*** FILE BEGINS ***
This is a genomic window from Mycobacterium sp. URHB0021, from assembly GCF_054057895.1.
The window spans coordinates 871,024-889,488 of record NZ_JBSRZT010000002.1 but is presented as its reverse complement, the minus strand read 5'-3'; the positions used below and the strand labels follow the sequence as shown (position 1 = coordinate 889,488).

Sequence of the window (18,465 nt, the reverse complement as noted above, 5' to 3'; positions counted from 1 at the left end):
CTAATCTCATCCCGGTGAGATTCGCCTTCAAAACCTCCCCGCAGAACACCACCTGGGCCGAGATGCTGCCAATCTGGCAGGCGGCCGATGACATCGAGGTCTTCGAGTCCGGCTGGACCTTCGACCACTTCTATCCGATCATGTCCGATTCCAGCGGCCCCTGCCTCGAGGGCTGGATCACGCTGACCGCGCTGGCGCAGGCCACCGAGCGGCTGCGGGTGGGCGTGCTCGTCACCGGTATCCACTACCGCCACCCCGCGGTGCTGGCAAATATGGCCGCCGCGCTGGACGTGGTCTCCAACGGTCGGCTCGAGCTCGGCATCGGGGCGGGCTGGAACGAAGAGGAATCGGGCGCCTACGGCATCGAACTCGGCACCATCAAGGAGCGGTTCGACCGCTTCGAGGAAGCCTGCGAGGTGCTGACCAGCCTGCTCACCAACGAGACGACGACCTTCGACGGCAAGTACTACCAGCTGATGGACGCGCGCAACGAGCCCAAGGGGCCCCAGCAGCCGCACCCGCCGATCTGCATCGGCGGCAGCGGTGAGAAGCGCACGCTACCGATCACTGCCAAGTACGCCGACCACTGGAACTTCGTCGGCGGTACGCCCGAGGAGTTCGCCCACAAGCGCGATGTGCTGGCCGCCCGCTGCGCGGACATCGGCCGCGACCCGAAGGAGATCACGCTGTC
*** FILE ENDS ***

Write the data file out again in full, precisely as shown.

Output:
This is a genomic window from Mycobacterium sp. URHB0021, from assembly GCF_054057895.1.
The window spans coordinates 871,024-889,488 of record NZ_JBSRZT010000002.1 but is presented as its reverse complement, the minus strand read 5'-3'; the positions used below and the strand labels follow the sequence as shown (position 1 = coordinate 889,488).

Sequence of the window (18,465 nt, the reverse complement as noted above, 5' to 3'; positions counted from 1 at the left end):
CTAATCTCATCCCGGTGAGATTCGCCTTCAAAACCTCCCCGCAGAACACCACCTGGGCCGAGATGCTGCCAATCTGGCAGGCGGCCGATGACATCGAGGTCTTCGAGTCCGGCTGGACCTTCGACCACTTCTATCCGATCATGTCCGATTCCAGCGGCCCCTGCCTCGAGGGCTGGATCACGCTGACCGCGCTGGCGCAGGCCACCGAGCGGCTGCGGGTGGGCGTGCTCGTCACCGGTATCCACTACCGCCACCCCGCGGTGCTGGCAAATATGGCCGCCGCGCTGGACGTGGTCTCCAACGGTCGGCTCGAGCTCGGCATCGGGGCGGGCTGGAACGAAGAGGAATCGGGCGCCTACGGCATCGAACTCGGCACCATCAAGGAGCGGTTCGACCGCTTCGAGGAAGCCTGCGAGGTGCTGACCAGCCTGCTCACCAACGAGACGACGACCTTCGACGGCAAGTACTACCAGCTGATGGACGCGCGCAACGAGCCCAAGGGGCCCCAGCAGCCGCACCCGCCGATCTGCATCGGCGGCAGCGGTGAGAAGCGCACGCTACCGATCACTGCCAAGTACGCCGACCACTGGAACTTCGTCGGCGGTACGCCCGAGGAGTTCGCCCACAAGCGCGATGTGCTGGCCGCCCGCTGCGCGGACATCGGCCGCGACCCGAAGGAGATCACGCTGTC